NYC’s a pretty famous place, so it’s not hugely surprising that many a video game has taken place there. And what better way to experience all the fineries the city has to offer than from the comfort of your own room, in the dark, alone. Just how nature intended. So don’t get dressed. Don’t shower. Don’t even brush your teeth. Use your eyes and join us on a reading journey through some of the many video games set in New York. Die Hard Trilogy Yippee ki yay. If it isn’t New York’s favourite fictional cop John McClane with his own trilogy of ‘maximum adventures’ (according to the box art). Die Hard Trilogy was a classic for the PS1 back in the late Nineties. Three films (we don’t talk about the other two) translated into three very different gaming experiences. The first had you playing McClane in third person, as you ran around Nakatomi Plaza, disarming threats. Die Hard 2 was an on-rails shooter akin to Time Crisis or House of the Dead (and special editions even featured a bulky plastic light gun). And finally, Die Hard With a Vengeance saw you drive around NYC in a taxi, stopping criminals. Those who played it will no doubt remember the windscreen wipers. Brutal. Max Payne Hardboiled cop Max Payne had it pretty rough. He lost his wife and daughter and was framed for his partner’s death. So what did Max Payne do? He donned his best leather jacket, that’s what. Oh, he also enacted justice on the perpetrators while wielding the uncanny ability to slow down time. The Max Payne series is often credited as the game that popularised ‘bullet time’ in the game industry, with its inspirations firmly based in Hong Kong action cinema. It’s a technique still used nearly 20 years later in all sorts of different game genres. Followed by two sequels that delved further into Max’s psyche and his decent into alcoholism, this brutal noir trilogy still holds up today as one of the best action spectacles around. They’re only surpassed by the cinematic tour-de-force that is the Max Payne movie. Lol. 50 Cent: Bulletproof The Noughties were kind to 50 Cent. ‘Get Rich Or Die Trying’ the movie, anyone? But did you also know that he starred in not one, but two video games? Thank you, whoever greenlit these. Thank you so much. In 50 Cent: Bulletproof, you play Fiddy. You run, you fight, and you throw out uninspired one-liners and edgy curse words. Inspiring stuff. When aliens eventually find the remnants of our species in a few million years, we hope that they find the very pinnacle of human achievement - this game. Marvel's Spiderman Just when you thought Marvel were content with cornering the cinematic and comic book markets, here comes the first game in another potential ‘universe’. When will they end? Thankfully, this new universe starts with a bang (pun intended, as all puns are). This fantastic game sees you take up the well-worn mantle of Peter Parker. However, unlike the high school antics of the Tom Holland-fronted movies, this is an older take on The Webslinger. You’ll swing through the city, stopping street crimes while facing off against some of Spiderman’s greatest adversary – full time employment. You can even take selfies, like an insufferable millennial. This video game set in New York is actually well worth a play. Grand Theft Auto IV No list of video games set in New York would be complete without a mention of Rockstar’s behemoth, Grand Theft Auto. Three games in the series have taken place in Liberty City, Rockstar’s fictional recreation of the Big Apple, but perhaps its most well-known is GTA IV. Players control Niko Bellic, an Eastern European immigrant who arrives on Liberty City’s shores to meet his “COUSIN!” Roman, in pursuit of the American Dream. Niko starts off small-time, helping out his idiot cousin in many of his schemes, but soon finds himself doing jobs for the criminal elite, and even working for a shady undercover government organisation disguised as a paper company. You’ll drive, and fight maniacally through 40+ hours of open-world goodness, and eagle-eyed players can even find a beating heart in the Statue of Liberty. Sadly, she doesn’t have one in real life. Don’t believe us? See for yourself. Def Jam Vendetta What do you get if you bring some of rap’s biggest names together for a video game? Pro-wrestling, obviously. With NYC as the backdrop, you can pick from a huge roster of established rap stars like DMX, Method Man, and Ludacris and...sigh...wrestle other rappers. Or you can take on the game’s story mode, which sounds hilarious. Grapple for street cred, pin your expectations on the mat, and choke-slam your disbelief as you vendetta your way to saving your girlfriend from a wrestling promoter or something. How do games like this exist? The Noughties. That’s how. Them’s just some of the many video games set in New York City. If you didn’t like this list then you are wrong, but please feel free to tell us which games you would have picked instead in the comments below! Fancy exploring New York IRL? We've got plenty of inspiration for you.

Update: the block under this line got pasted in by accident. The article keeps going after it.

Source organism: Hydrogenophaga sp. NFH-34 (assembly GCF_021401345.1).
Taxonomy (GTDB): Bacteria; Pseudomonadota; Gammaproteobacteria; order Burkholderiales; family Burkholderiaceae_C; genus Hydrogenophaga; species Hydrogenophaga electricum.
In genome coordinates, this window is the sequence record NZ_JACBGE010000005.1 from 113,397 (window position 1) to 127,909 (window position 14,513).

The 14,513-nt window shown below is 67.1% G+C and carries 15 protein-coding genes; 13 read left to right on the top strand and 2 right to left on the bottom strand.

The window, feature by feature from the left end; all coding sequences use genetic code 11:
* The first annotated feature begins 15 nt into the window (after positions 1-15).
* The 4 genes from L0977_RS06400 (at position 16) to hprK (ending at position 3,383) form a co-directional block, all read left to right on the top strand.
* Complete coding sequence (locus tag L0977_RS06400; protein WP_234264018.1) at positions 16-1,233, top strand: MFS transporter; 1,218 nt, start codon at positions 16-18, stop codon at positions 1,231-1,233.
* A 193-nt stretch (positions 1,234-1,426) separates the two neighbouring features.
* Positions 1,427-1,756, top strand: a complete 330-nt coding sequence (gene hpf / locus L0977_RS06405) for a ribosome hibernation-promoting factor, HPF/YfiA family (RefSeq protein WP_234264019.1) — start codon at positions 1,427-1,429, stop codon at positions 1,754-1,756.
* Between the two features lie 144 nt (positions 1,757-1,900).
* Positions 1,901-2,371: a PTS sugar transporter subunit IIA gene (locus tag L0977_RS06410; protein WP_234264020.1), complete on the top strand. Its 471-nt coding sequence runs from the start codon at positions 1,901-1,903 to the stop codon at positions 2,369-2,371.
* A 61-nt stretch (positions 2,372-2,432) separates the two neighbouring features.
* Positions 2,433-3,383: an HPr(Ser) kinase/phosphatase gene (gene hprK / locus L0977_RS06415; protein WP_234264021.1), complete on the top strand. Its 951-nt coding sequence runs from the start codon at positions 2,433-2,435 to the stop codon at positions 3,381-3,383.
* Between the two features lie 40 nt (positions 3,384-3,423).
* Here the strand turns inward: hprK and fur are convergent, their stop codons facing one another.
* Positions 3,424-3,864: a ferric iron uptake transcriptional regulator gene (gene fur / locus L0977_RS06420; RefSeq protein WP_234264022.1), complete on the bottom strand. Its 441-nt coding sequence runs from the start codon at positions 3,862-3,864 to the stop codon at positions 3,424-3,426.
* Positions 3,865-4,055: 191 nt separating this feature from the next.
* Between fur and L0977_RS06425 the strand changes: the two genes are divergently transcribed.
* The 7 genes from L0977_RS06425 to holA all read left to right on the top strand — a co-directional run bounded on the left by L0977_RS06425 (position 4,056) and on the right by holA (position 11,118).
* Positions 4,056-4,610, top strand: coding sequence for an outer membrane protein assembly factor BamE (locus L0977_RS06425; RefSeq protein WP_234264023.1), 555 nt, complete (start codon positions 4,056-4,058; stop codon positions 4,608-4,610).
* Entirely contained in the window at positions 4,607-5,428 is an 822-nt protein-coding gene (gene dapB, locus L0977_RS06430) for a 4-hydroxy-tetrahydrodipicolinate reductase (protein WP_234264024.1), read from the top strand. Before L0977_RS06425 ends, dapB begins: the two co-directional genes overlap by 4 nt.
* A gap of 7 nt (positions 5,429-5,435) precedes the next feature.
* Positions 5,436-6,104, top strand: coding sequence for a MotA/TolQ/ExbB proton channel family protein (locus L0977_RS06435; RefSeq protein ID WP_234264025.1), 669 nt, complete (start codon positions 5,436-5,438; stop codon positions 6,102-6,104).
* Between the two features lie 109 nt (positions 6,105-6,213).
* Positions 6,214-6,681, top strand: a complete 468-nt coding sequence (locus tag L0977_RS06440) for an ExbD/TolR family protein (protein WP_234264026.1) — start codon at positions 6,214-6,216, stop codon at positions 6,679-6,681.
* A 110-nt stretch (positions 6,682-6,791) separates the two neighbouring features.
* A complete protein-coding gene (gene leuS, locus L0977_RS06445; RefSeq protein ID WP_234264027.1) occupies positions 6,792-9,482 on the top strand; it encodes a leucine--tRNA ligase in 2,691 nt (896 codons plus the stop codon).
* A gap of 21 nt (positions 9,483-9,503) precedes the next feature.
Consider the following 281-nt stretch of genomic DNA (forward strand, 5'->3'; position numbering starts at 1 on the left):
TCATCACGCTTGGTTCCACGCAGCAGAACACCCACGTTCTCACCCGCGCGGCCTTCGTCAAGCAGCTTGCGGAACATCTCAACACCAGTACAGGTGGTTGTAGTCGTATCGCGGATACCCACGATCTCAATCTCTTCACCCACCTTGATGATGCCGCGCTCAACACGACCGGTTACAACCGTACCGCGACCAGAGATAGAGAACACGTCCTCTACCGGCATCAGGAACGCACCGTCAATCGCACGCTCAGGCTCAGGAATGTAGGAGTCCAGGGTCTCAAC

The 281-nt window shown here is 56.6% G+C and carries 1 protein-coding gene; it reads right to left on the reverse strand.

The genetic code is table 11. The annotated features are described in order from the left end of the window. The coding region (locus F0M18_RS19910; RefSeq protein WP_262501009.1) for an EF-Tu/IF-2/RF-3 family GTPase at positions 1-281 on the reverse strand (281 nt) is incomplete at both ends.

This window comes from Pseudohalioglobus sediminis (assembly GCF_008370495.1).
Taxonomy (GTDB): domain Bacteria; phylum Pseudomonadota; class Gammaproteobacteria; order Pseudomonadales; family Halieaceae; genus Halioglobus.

Dom Bewley